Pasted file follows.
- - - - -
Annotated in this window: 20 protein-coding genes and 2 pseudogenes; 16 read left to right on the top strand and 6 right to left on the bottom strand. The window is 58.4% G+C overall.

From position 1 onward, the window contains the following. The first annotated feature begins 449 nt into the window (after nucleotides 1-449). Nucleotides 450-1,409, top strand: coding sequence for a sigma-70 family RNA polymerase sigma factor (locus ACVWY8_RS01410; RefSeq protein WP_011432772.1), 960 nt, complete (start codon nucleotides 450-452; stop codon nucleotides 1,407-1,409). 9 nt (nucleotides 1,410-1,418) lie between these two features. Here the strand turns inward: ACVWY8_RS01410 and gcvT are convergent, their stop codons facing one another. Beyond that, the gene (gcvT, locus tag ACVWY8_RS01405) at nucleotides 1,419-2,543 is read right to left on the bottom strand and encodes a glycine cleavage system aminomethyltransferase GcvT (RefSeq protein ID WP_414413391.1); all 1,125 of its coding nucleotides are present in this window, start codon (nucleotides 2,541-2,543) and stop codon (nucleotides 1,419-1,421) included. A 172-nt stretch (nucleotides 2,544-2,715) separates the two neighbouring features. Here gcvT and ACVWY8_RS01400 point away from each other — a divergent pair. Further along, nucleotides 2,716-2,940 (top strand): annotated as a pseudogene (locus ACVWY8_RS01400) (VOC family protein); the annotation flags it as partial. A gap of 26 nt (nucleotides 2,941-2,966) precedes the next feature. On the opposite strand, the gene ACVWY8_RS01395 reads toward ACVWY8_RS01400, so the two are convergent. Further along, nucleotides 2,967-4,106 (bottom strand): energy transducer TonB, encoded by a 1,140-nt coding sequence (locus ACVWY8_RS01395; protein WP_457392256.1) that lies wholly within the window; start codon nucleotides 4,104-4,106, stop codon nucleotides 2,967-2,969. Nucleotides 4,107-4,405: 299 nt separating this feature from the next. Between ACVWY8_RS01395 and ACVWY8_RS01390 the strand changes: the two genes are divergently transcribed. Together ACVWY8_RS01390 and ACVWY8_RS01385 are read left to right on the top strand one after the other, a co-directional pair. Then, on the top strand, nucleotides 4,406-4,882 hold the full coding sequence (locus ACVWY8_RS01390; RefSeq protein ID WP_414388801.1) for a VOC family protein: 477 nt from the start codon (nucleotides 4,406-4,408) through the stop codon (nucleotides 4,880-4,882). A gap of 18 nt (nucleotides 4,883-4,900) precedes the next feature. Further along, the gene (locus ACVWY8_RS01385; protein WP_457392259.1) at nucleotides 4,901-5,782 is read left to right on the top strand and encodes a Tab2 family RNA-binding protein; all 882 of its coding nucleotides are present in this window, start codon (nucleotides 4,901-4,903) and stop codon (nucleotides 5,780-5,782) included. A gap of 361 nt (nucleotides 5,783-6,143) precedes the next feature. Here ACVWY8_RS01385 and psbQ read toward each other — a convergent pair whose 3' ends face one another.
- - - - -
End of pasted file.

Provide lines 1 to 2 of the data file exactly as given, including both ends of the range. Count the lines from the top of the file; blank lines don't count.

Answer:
Annotated in this window: 20 protein-coding genes and 2 pseudogenes; 16 read left to right on the top strand and 6 right to left on the bottom strand. The window is 58.4% G+C overall.

From position 1 onward, the window contains the following. The first annotated feature begins 449 nt into the window (after nucleotides 1-449). Nucleotides 450-1,409, top strand: coding sequence for a sigma-70 family RNA polymerase sigma factor (locus ACVWY8_RS01410; RefSeq protein WP_011432772.1), 960 nt, complete (start codon nucleotides 450-452; stop codon nucleotides 1,407-1,409). 9 nt (nucleotides 1,410-1,418) lie between these two features. Here the strand turns inward: ACVWY8_RS01410 and gcvT are convergent, their stop codons facing one another. Beyond that, the gene (gcvT, locus tag ACVWY8_RS01405) at nucleotides 1,419-2,543 is read right to left on the bottom strand and encodes a glycine cleavage system aminomethyltransferase GcvT (RefSeq protein ID WP_414413391.1); all 1,125 of its coding nucleotides are present in this window, start codon (nucleotides 2,541-2,543) and stop codon (nucleotides 1,419-1,421) included. A 172-nt stretch (nucleotides 2,544-2,715) separates the two neighbouring features. Here gcvT and ACVWY8_RS01400 point away from each other — a divergent pair. Further along, nucleotides 2,716-2,940 (top strand): annotated as a pseudogene (locus ACVWY8_RS01400) (VOC family protein); the annotation flags it as partial. A gap of 26 nt (nucleotides 2,941-2,966) precedes the next feature. On the opposite strand, the gene ACVWY8_RS01395 reads toward ACVWY8_RS01400, so the two are convergent. Further along, nucleotides 2,967-4,106 (bottom strand): energy transducer TonB, encoded by a 1,140-nt coding sequence (locus ACVWY8_RS01395; protein WP_457392256.1) that lies wholly within the window; start codon nucleotides 4,104-4,106, stop codon nucleotides 2,967-2,969. Nucleotides 4,107-4,405: 299 nt separating this feature from the next. Between ACVWY8_RS01395 and ACVWY8_RS01390 the strand changes: the two genes are divergently transcribed. Together ACVWY8_RS01390 and ACVWY8_RS01385 are read left to right on the top strand one after the other, a co-directional pair. Then, on the top strand, nucleotides 4,406-4,882 hold the full coding sequence (locus ACVWY8_RS01390; RefSeq protein ID WP_414388801.1) for a VOC family protein: 477 nt from the start codon (nucleotides 4,406-4,408) through the stop codon (nucleotides 4,880-4,882). A gap of 18 nt (nucleotides 4,883-4,900) precedes the next feature. Further along, the gene (locus ACVWY8_RS01385; protein WP_457392259.1) at nucleotides 4,901-5,782 is read left to right on the top strand and encodes a Tab2 family RNA-binding protein; all 882 of its coding nucleotides are present in this window, start codon (nucleotides 4,901-4,903) and stop codon (nucleotides 5,780-5,782) included. A gap of 361 nt (nucleotides 5,783-6,143) precedes the next feature. Here ACVWY8_RS01385 and psbQ read toward each other — a convergent pair whose 3' ends face one another.